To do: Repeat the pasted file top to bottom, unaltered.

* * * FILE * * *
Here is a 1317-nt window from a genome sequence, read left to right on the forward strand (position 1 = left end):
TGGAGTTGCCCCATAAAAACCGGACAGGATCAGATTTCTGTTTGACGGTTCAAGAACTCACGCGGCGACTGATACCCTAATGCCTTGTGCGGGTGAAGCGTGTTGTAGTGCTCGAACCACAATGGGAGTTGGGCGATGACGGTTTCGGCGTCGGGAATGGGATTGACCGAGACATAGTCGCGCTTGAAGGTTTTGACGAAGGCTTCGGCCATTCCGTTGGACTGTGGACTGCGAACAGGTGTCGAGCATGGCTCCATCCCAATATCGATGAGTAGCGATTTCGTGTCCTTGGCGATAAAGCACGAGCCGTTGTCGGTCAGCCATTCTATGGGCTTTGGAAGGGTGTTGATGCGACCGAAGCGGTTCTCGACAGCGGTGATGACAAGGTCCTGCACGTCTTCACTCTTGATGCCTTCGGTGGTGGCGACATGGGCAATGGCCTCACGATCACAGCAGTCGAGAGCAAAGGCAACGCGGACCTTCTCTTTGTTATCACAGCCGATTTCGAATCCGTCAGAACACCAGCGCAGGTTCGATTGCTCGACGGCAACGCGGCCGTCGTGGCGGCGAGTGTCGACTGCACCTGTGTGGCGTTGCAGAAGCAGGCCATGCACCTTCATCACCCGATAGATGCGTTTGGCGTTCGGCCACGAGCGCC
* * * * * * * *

Here is a 1317-nt window from a genome sequence, read left to right on the forward strand (position 1 = left end):
TGGAGTTGCCCCATAAAAACCGGACAGGATCAGATTTCTGTTTGACGGTTCAAGAACTCACGCGGCGACTGATACCCTAATGCCTTGTGCGGGTGAAGCGTGTTGTAGTGCTCGAACCACAATGGGAGTTGGGCGATGACGGTTTCGGCGTCGGGAATGGGATTGACCGAGACATAGTCGCGCTTGAAGGTTTTGACGAAGGCTTCGGCCATTCCGTTGGACTGTGGACTGCGAACAGGTGTCGAGCATGGCTCCATCCCAATATCGATGAGTAGCGATTTCGTGTCCTTGGCGATAAAGCACGAGCCGTTGTCGGTCAGCCATTCTATGGGCTTTGGAAGGGTGTTGATGCGACCGAAGCGGTTCTCGACAGCGGTGATGACAAGGTCCTGCACGTCTTCACTCTTGATGCCTTCGGTGGTGGCGACATGGGCAATGGCCTCACGATCACAGCAGTCGAGAGCAAAGGCAACGCGGACCTTCTCTTTGTTATCACAGCCGATTTCGAATCCGTCAGAACACCAGCGCAGGTTCGATTGCTCGACGGCAACGCGGCCGTCGTGGCGGCGAGTGTCGACTGCACCTGTGTGGCGTTGCAGAAGCAGGCCATGCACCTTCATCACCCGATAGATGCGTTTGGCGTTCGGCCACGAGCGCC